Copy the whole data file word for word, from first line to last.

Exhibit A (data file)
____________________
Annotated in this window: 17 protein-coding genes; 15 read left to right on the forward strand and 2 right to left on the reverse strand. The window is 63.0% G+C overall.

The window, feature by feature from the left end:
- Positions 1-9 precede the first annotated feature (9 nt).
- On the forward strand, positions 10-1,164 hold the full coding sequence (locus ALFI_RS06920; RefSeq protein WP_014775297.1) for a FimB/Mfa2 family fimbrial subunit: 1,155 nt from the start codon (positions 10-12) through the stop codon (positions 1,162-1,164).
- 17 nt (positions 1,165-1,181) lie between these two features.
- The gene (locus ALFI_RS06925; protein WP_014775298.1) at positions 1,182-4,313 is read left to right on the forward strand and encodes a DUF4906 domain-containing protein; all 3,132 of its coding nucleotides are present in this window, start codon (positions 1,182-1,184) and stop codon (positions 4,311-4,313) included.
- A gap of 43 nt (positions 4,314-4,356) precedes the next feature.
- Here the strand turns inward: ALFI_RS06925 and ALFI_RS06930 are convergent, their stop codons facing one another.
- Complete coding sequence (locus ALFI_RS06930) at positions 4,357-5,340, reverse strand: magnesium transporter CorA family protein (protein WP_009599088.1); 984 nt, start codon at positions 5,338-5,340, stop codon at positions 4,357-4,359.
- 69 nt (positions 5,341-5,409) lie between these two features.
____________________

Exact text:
Annotated in this window: 17 protein-coding genes; 15 read left to right on the forward strand and 2 right to left on the reverse strand. The window is 63.0% G+C overall.

The window, feature by feature from the left end:
- Positions 1-9 precede the first annotated feature (9 nt).
- On the forward strand, positions 10-1,164 hold the full coding sequence (locus ALFI_RS06920; RefSeq protein WP_014775297.1) for a FimB/Mfa2 family fimbrial subunit: 1,155 nt from the start codon (positions 10-12) through the stop codon (positions 1,162-1,164).
- 17 nt (positions 1,165-1,181) lie between these two features.
- The gene (locus ALFI_RS06925; protein WP_014775298.1) at positions 1,182-4,313 is read left to right on the forward strand and encodes a DUF4906 domain-containing protein; all 3,132 of its coding nucleotides are present in this window, start codon (positions 1,182-1,184) and stop codon (positions 4,311-4,313) included.
- A gap of 43 nt (positions 4,314-4,356) precedes the next feature.
- Here the strand turns inward: ALFI_RS06925 and ALFI_RS06930 are convergent, their stop codons facing one another.
- Complete coding sequence (locus ALFI_RS06930) at positions 4,357-5,340, reverse strand: magnesium transporter CorA family protein (protein WP_009599088.1); 984 nt, start codon at positions 5,338-5,340, stop codon at positions 4,357-4,359.
- 69 nt (positions 5,341-5,409) lie between these two features.